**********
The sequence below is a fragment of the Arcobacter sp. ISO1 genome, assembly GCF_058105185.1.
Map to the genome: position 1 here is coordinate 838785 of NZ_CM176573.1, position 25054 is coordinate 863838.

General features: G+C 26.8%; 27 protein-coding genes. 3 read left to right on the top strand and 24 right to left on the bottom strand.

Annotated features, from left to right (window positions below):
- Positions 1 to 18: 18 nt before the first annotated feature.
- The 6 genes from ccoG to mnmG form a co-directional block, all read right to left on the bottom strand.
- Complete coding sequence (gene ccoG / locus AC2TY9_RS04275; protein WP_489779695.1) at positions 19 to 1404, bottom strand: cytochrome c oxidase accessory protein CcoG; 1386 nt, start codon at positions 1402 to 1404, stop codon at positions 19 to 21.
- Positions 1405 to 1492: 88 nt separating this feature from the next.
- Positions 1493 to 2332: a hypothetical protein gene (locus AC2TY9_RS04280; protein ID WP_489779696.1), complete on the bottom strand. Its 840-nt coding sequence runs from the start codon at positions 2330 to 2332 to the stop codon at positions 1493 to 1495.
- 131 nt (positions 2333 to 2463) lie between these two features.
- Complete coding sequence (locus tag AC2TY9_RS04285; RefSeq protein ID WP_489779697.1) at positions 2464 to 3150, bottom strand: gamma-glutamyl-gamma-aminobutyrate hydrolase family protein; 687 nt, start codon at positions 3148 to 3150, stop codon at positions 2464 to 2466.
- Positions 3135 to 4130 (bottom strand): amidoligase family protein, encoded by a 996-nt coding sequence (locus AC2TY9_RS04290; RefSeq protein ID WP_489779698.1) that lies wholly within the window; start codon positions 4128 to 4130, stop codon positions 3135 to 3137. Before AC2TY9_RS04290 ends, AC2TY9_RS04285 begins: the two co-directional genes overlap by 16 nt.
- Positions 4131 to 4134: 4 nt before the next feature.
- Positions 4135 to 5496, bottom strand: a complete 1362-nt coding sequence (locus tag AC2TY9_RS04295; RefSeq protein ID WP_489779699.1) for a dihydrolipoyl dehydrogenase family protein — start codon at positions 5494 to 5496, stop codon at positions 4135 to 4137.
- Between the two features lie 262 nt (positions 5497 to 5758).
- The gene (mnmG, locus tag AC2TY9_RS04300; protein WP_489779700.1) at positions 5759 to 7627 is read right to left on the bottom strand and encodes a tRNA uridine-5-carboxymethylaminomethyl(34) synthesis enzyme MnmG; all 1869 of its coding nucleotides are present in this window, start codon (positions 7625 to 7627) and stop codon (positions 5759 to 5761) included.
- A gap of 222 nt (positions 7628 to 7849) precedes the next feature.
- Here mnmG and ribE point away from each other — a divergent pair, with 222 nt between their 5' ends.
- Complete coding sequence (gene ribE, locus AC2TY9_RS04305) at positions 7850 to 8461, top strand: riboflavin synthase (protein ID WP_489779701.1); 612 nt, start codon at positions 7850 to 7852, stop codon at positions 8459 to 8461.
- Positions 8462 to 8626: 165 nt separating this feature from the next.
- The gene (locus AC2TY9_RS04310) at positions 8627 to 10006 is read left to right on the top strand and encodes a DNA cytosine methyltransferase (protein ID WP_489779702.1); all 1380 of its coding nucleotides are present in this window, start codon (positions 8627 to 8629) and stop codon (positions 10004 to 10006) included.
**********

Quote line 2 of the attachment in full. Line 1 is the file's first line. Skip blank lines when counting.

Map to the genome: position 1 here is coordinate 838785 of NZ_CM176573.1, position 25054 is coordinate 863838.